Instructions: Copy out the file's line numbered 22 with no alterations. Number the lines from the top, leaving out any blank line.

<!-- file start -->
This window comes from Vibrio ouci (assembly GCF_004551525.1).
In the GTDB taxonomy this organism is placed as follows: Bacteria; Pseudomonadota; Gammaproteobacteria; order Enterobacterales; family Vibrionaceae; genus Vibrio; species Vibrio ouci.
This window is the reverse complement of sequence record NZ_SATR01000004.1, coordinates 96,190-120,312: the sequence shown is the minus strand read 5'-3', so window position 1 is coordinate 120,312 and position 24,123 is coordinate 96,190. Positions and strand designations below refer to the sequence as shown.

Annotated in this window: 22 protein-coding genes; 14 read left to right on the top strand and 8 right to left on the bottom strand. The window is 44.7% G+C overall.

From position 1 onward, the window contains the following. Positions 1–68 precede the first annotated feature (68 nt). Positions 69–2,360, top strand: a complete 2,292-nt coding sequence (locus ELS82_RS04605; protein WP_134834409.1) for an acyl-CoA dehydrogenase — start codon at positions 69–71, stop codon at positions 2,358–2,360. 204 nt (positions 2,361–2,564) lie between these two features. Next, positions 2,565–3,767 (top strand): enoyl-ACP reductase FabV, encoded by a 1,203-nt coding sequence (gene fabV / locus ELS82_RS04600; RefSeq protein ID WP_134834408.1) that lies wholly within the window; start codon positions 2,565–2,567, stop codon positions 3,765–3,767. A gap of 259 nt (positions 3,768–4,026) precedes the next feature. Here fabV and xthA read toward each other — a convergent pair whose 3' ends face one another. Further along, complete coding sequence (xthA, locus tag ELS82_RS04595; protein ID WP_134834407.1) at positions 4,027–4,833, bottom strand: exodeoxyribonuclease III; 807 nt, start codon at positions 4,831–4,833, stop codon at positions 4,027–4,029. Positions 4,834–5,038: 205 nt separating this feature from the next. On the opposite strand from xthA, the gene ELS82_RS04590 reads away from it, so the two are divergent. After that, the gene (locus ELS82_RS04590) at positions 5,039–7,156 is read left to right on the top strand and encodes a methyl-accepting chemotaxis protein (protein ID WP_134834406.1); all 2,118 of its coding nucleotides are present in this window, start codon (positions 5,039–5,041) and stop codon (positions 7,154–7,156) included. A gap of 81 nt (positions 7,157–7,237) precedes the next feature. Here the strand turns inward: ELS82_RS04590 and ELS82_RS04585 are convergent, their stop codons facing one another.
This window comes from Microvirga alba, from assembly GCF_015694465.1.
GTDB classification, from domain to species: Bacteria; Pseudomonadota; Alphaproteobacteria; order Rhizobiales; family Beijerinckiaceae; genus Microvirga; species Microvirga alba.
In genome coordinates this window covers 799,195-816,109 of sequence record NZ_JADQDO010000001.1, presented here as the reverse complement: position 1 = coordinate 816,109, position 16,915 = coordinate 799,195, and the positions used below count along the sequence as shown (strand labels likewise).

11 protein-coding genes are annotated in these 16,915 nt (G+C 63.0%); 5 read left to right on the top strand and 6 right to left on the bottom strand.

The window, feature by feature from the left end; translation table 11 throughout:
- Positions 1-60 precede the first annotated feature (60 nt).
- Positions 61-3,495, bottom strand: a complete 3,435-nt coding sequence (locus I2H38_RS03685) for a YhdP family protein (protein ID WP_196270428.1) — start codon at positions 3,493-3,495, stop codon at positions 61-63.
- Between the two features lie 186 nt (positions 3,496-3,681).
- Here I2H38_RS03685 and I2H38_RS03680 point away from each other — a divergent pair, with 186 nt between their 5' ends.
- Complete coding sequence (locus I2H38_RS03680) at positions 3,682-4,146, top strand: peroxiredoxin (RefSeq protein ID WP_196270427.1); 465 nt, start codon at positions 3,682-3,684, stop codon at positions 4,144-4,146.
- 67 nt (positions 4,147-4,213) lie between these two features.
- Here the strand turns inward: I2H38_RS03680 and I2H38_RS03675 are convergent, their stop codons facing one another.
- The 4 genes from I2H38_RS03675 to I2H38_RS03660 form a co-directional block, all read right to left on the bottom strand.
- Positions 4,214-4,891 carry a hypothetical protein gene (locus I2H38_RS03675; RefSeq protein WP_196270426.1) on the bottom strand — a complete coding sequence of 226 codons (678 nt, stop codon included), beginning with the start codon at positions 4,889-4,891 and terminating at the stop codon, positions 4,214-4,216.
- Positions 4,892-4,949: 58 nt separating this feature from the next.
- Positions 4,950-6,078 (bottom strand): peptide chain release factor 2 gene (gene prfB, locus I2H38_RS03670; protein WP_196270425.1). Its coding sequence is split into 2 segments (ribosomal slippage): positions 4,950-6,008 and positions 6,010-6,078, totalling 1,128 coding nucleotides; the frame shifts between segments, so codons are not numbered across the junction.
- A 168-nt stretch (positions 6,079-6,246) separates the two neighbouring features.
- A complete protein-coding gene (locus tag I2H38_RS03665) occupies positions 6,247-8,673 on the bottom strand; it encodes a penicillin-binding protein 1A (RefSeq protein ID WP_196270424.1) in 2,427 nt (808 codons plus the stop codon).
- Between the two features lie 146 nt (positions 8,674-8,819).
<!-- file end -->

- A 168-nt stretch (positions 6,079-6,246) separates the two neighbouring features.